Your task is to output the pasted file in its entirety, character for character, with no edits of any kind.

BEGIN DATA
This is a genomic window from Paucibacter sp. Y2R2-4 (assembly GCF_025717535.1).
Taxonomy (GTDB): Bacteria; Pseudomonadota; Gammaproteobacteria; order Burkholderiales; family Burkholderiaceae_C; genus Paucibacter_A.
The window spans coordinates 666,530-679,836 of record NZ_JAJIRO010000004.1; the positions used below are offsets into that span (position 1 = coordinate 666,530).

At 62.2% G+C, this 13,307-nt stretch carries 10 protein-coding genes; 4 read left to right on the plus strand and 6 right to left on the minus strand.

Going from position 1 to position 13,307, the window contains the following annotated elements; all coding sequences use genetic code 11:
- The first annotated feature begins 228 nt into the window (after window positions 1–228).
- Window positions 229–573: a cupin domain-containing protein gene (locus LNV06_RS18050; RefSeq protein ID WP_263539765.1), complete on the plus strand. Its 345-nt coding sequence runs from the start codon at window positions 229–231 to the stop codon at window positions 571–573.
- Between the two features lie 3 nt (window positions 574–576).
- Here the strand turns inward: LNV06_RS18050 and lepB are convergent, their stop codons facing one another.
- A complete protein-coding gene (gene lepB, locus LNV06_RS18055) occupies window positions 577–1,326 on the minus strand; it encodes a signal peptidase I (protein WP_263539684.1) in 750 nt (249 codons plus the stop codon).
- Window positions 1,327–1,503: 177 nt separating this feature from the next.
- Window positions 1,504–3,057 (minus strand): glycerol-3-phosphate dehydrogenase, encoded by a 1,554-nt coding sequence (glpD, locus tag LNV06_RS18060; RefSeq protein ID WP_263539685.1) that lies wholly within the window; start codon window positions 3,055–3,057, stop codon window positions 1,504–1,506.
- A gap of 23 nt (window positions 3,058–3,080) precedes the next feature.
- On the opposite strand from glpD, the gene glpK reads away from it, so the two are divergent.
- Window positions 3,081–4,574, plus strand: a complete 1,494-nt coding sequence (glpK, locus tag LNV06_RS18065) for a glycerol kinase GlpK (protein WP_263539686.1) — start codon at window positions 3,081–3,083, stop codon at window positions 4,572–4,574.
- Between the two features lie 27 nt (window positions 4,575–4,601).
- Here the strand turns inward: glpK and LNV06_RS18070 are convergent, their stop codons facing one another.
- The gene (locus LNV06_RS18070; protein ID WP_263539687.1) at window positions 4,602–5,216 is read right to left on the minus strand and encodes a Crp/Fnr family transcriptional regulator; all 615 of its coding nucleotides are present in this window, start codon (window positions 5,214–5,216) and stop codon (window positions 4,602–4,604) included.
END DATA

This is a genomic window from Paucibacter sp. Y2R2-4 (assembly GCF_025717535.1).
Taxonomy (GTDB): Bacteria; Pseudomonadota; Gammaproteobacteria; order Burkholderiales; family Burkholderiaceae_C; genus Paucibacter_A.
The window spans coordinates 666,530-679,836 of record NZ_JAJIRO010000004.1; the positions used below are offsets into that span (position 1 = coordinate 666,530).

At 62.2% G+C, this 13,307-nt stretch carries 10 protein-coding genes; 4 read left to right on the plus strand and 6 right to left on the minus strand.

Going from position 1 to position 13,307, the window contains the following annotated elements; all coding sequences use genetic code 11:
- The first annotated feature begins 228 nt into the window (after window positions 1–228).
- Window positions 229–573: a cupin domain-containing protein gene (locus LNV06_RS18050; RefSeq protein ID WP_263539765.1), complete on the plus strand. Its 345-nt coding sequence runs from the start codon at window positions 229–231 to the stop codon at window positions 571–573.
- Between the two features lie 3 nt (window positions 574–576).
- Here the strand turns inward: LNV06_RS18050 and lepB are convergent, their stop codons facing one another.
- A complete protein-coding gene (gene lepB, locus LNV06_RS18055) occupies window positions 577–1,326 on the minus strand; it encodes a signal peptidase I (protein WP_263539684.1) in 750 nt (249 codons plus the stop codon).
- Window positions 1,327–1,503: 177 nt separating this feature from the next.
- Window positions 1,504–3,057 (minus strand): glycerol-3-phosphate dehydrogenase, encoded by a 1,554-nt coding sequence (glpD, locus tag LNV06_RS18060; RefSeq protein ID WP_263539685.1) that lies wholly within the window; start codon window positions 3,055–3,057, stop codon window positions 1,504–1,506.
- A gap of 23 nt (window positions 3,058–3,080) precedes the next feature.
- On the opposite strand from glpD, the gene glpK reads away from it, so the two are divergent.
- Window positions 3,081–4,574, plus strand: a complete 1,494-nt coding sequence (glpK, locus tag LNV06_RS18065) for a glycerol kinase GlpK (protein WP_263539686.1) — start codon at window positions 3,081–3,083, stop codon at window positions 4,572–4,574.
- Between the two features lie 27 nt (window positions 4,575–4,601).
- Here the strand turns inward: glpK and LNV06_RS18070 are convergent, their stop codons facing one another.
- The gene (locus LNV06_RS18070; protein ID WP_263539687.1) at window positions 4,602–5,216 is read right to left on the minus strand and encodes a Crp/Fnr family transcriptional regulator; all 615 of its coding nucleotides are present in this window, start codon (window positions 5,214–5,216) and stop codon (window positions 4,602–4,604) included.